Behind the Podium
At the 2016 SuperTour races in British Columbia, Katharine Ogden ’21 stood at a crossroads. She had taken time off after graduating from Stratton Mountain (Vermont) High School to pursue cross-country ski racing full time. She had a top-10 and two top-15 Junior World Cup finishes behind her, had earned a spot on the World Cup circuit, and was looking ahead to a possible Olympics—but she was unhappy and burned out.
Ogden noticed the Dartmouth women’s Nordic team watching the races, laughing and acting silly and having the best time together. “I was blown away by how happy that team was,” she recalls. “That was missing for me. I knew I needed to change my relationship with skiing. I called Cami and asked if we could meet for coffee.”
Five years later, Ogden remembers that meeting with head coach Cami Thompson Graves as if it happened last week: the tiny ski village, multiple lattes, the rising excitement she felt hearing Thompson Graves talk about her skiers not as athletes but as whole people. Thompson Graves told Ogden she believed in team camaraderie and competition—and in individual goals, and that, at Dartmouth, she would support Ogden’s emotional health and athletic development and personal ambition no matter what form that took.
“It was exactly what I needed,” Ogden says.
At Dartmouth, the skier fell back in love with the sport. “Everyone there was psyched to be there,” Ogden says. “Cami asked us to give everything we had, but she knew when we needed to de-stress. She gave us amazing freedom. She let me miss practice so I could race for the club bicycle racing team. We trained in party dresses. We dyed our hair pink and purple. We were happy, so we were fast.” That happiness helped Ogden become Dartmouth’s first two-event NCAA champion in 56 years and one of the most decorated skiers in Dartmouth history.
When the U.S. delegation marches into Beijing’s National Stadium in early February for the 2022 Olympics, Dartmouth will extend its extraordinary record of having sent athletes to every Winter Games since the modern Olympics began in 1924. Thompson Graves, the College’s Nordic women’s coach for the past three decades, has trained close to a dozen of them, dating back to Nina Kemppel ’92. Ogden was one of the favorites heading into qualifying races that determine the U.S. ski team. Others include Julia Kern ’19 and two-time World Cup winner Rosie Brennan ’11. Biathlete Susan Dunklee ’08 is already on the team.
Thompson Graves doesn’t take much credit for the Olympic success. “Honestly, it has to do with the quality of the people who come here,” she says, “and the people they become while they’re here. A lot of our skiers want to go on and race internationally, and Dartmouth gives them options.”
Thompson Graves understands her athletes’ aspirations. She was an All-America skier at St. Lawrence in the early 1980s and competed for the U.S. ski team. In 1986 she was the U.S. national 5K champion. She has coached Junior National teams and the national disabled ski team, and she’s led international trips and camps. She’s seen, firsthand, how female athletes cope with pressure, overtraining, and injury. She has served as chair of the National Cross Country Sport Committee and on the U.S. Ski & Snowboard board of directors, and she represents the United States on FIS, the international board that governs the multifaceted sport of ski racing.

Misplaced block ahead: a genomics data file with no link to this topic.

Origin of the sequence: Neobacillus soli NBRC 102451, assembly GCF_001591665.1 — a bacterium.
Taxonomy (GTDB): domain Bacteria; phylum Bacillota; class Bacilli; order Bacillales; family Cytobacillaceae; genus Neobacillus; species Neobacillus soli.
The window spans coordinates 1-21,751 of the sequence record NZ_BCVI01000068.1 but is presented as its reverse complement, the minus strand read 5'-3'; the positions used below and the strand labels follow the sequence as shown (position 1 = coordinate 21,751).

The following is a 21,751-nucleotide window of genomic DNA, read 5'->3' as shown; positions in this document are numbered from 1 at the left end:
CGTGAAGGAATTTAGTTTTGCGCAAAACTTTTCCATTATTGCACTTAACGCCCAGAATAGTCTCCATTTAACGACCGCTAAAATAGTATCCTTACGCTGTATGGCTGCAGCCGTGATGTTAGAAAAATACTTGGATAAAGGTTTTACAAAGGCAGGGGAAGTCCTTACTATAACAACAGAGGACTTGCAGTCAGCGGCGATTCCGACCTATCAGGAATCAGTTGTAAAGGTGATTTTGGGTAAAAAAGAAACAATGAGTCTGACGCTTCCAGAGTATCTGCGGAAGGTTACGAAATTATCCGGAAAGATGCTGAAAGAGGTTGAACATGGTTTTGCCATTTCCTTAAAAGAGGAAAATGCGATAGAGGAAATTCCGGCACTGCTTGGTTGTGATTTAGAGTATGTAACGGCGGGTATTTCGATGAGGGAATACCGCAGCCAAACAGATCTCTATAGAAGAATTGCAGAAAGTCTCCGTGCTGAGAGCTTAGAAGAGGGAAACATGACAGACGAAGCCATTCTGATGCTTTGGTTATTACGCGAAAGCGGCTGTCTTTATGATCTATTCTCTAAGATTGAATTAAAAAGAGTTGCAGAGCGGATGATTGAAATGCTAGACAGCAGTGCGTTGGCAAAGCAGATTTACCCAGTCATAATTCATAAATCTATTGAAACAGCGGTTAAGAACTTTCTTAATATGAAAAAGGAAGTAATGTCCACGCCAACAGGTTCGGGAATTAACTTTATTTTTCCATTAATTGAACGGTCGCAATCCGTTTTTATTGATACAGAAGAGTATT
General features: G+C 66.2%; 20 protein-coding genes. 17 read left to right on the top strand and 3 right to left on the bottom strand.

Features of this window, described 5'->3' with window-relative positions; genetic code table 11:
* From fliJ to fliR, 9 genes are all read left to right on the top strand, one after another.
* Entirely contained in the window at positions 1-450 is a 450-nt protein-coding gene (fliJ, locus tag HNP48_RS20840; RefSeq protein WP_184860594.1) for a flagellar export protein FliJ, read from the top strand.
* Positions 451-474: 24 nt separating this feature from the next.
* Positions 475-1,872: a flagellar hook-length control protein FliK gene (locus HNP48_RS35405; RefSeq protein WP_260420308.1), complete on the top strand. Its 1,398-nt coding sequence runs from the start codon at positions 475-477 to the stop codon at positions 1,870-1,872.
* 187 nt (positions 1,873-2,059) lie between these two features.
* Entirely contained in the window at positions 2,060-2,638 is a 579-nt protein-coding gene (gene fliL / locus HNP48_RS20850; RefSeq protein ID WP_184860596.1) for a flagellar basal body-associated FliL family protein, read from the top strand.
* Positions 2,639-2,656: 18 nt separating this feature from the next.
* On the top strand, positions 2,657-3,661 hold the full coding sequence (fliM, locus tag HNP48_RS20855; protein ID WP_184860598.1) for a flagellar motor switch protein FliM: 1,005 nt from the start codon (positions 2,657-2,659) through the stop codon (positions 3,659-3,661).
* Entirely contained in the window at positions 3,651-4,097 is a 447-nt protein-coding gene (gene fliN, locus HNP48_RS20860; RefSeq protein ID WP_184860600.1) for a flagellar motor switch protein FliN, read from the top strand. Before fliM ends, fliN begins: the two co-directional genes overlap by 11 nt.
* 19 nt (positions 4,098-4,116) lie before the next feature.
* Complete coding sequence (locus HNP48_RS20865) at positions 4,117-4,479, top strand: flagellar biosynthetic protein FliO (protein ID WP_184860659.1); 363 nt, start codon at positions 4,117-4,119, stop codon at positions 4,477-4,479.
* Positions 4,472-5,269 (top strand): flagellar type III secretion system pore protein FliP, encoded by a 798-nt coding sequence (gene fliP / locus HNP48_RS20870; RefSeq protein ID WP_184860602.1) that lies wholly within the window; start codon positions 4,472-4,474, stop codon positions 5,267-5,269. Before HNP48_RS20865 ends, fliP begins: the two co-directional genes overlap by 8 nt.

The coach has kept up with cross country’s radical and nuanced changes in equipment and technique. She grasps the politics and logistics of international competition, from issues of compliance and doping to the complexity of scheduling and canceling races during the pandemic. “She’s a consensus builder,” says Chris Grover ’93, head coach of the U.S. cross-country ski team. “She listens. She leverages her international respect to build bridges.” Tiger Shaw ’85, two-time Olympic alpine skier and now president of U.S. Ski & Snowboard, says Thompson Graves is their “go-to person” for any questions about cross-country racing or organization. “She’s completely vertical,” Shaw says. “She’s an expert on everything from juniors all the way up to the Olympics. There aren’t many people in the sport who have stayed involved in all those levels.”
Her experience has given Thompson Graves a big-picture view of the sport—and she shares it with her athletes. “I like to bring my teams to Quebec and out to British Columbia to watch World Cup races just to let them be around that level,” she says. “I make sure they’re in touch with alums who are out ahead of them. I’ll help them plan for that next stage if that’s what they want.”
Several of her former skiers describe how Thompson Graves coaches without ego: that she isn’t afraid to try new approaches, to learn from her skiers and let them learn from each other. She also is careful not to contradict advice from her skiers’ national-level coaches. Brennan, who competed in the 2018 Games in South Korea, notes how important it was for her to have a female coach, the only one she has had. “Especially at that age, in college, it was hugely helpful to have someone who knew what a female body was going through and who could help us navigate a time that can be challenging.”
They all talk about the fun and team spirit that Thompson Graves encourages. Grabbing party dresses from the locker room to wear while eating together in the dining hall. Early-morning drives for training runs up Mount Ascutney. Playing coed intramural soccer with the men’s team. During the bare winter of 2008, following a surprise overnight snowstorm that saved the home races for the Dartmouth Winter Carnival, team members got up early and built snowmen outside Thompson Graves’ house on Allen Street in Hanover, to greet their coach when she looked outside. A bunch of them babysat for her daughter, Sophie.